British jobless ‘lack proper skills’

Employers hit back yesterday at Government calls to take on more British workers, saying that too often they lacked the right skills and the right attitude for the jobs on offer.

Lawyers meanwhile warned that firms could face claims for racial discrimination if they favoured British candidates over foreigners entitled to work in the UK.

The row broke after Work and Pension Secretary Iain Duncan Smith used a keynote speech in Madrid to appeal to firms to “give our young people a chance” rather than just handing jobs to foreign immigrants.

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In his speech to the Foundation for Social Studies and Analysis think tank in the Spanish capital, Mr Duncan Smith blamed the “slack attitude” of the former Labour government to immigration for the increasing proportion of jobs taken by overseas workers.

He said that Government and business needed to work together to ensure the immigration system “works in the interests of Britain” and the unemployed are given a “level playing field” to compete for jobs.

“In the short term, controlling immigration is critical or we will risk losing another generation to dependency and hopelessness. But Government cannot do it all,” he said.

“As we work hard to break welfare dependency and get young people ready for the labour market we need businesses to play their part and give them a chance, and not just fall back on labour from abroad.

“If Government and business pull together on this, I believe we can finally start to give our young people a chance.”

The director general of the British Chambers of Commerce, David Frost, said employers were taking on foreign workers because they were better qualified and had a stronger work ethic than young British jobs applicants.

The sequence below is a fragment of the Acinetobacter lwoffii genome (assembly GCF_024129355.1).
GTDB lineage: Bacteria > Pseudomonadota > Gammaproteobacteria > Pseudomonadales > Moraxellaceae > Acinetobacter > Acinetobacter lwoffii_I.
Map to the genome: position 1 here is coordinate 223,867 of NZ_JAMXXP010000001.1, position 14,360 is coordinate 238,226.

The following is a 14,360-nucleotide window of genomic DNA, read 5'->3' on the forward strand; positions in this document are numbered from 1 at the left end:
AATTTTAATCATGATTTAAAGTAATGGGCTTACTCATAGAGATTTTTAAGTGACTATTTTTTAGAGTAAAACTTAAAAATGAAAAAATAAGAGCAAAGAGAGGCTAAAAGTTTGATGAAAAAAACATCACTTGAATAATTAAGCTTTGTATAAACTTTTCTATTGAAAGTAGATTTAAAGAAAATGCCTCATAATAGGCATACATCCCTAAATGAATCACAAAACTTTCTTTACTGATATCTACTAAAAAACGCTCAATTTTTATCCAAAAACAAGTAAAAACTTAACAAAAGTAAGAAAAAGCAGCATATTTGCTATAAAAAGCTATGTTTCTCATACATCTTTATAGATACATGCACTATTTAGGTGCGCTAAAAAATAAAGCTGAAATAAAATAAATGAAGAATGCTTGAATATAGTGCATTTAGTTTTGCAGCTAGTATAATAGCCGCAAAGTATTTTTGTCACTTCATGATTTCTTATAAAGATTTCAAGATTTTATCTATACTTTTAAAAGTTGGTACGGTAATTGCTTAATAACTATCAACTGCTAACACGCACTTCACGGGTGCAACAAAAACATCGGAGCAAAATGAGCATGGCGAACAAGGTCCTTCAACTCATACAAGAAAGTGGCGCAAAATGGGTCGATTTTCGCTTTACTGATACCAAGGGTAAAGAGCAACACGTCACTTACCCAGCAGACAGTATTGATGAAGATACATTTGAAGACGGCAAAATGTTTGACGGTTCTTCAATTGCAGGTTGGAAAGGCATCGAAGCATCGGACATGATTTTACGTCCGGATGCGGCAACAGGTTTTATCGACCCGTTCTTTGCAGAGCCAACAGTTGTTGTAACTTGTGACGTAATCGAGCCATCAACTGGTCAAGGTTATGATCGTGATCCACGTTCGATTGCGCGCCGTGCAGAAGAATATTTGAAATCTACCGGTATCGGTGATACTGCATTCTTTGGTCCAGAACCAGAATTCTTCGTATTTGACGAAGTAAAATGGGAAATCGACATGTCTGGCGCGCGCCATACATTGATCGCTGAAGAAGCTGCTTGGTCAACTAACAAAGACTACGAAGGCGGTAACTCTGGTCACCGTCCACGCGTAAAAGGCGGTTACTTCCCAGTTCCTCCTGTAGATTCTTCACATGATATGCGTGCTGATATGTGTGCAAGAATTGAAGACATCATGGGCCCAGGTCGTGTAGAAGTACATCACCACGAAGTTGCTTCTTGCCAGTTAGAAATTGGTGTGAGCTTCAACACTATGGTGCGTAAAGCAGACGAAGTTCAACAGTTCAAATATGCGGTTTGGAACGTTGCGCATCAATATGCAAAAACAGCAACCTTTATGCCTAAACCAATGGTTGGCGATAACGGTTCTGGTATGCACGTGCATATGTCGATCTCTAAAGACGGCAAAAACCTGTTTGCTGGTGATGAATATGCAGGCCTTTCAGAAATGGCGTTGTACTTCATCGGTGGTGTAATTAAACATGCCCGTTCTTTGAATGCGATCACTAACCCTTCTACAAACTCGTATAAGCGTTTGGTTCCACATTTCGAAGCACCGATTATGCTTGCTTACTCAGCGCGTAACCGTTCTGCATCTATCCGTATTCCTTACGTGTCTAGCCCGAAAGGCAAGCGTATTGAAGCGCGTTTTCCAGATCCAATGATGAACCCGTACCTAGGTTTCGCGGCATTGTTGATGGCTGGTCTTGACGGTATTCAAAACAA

“They expect young people to come forward to them who are able to read, to write, to be able to communicate and have a strong work ethic,” he said.

“Too often that is not the case and there is a stream of highly able Eastern European migrants who are able to fill those jobs.

“They are skilled, they speak good English and, more importantly, they want to work.”

The CBI director for employment policy, Neil Carberry, said firms wanted to give young people an opportunity, but they had to pick the right candidate for the job.

“Tackling unemployment is a challenge for everyone, and businesses want to give young British people a chance,” he said.

“Employers should choose the best person for the job. The challenge is to ensure that more young Britons are in a position to be the best candidate.

“The Government’s focus should be on boosting private sector growth, which will deliver more job opportunities, and reforming our welfare and skills systems to make sure our young people are ready for work.”

The head of employment law at the law firm DBS, Paul Griffin, said employers could fall foul of anti-discrimination legislation if they favoured British job applicants.

“Any favouring of British workers above those from the EU or anywhere else if they have the right to work here, could make an employer liable for a claim for direct race discrimination under the Equalities Act,” he said.

“Iain Duncan Smith’s speech, whilst on the surface seeming positive, is actually a crude political act to scapegoat migrant workers for a lack of jobs.”

Labour Shadow Work and Employment Secretary Liam Byrne added that the numbers of jobs going to foreign workers had actually risen since Mr Duncan Smith and the coalition Government took office.

But Mr Duncan Smith received strong backing from Labour former minister Frank Field, who is now carrying out a review of poverty and life chances for the coalition.

He told BBC Radio 4’s The World At One: “Despite all the nit-picking, the crucial thing is that Iain Duncan Smith, on this issue, is speaking for the vast majority of people in this country.”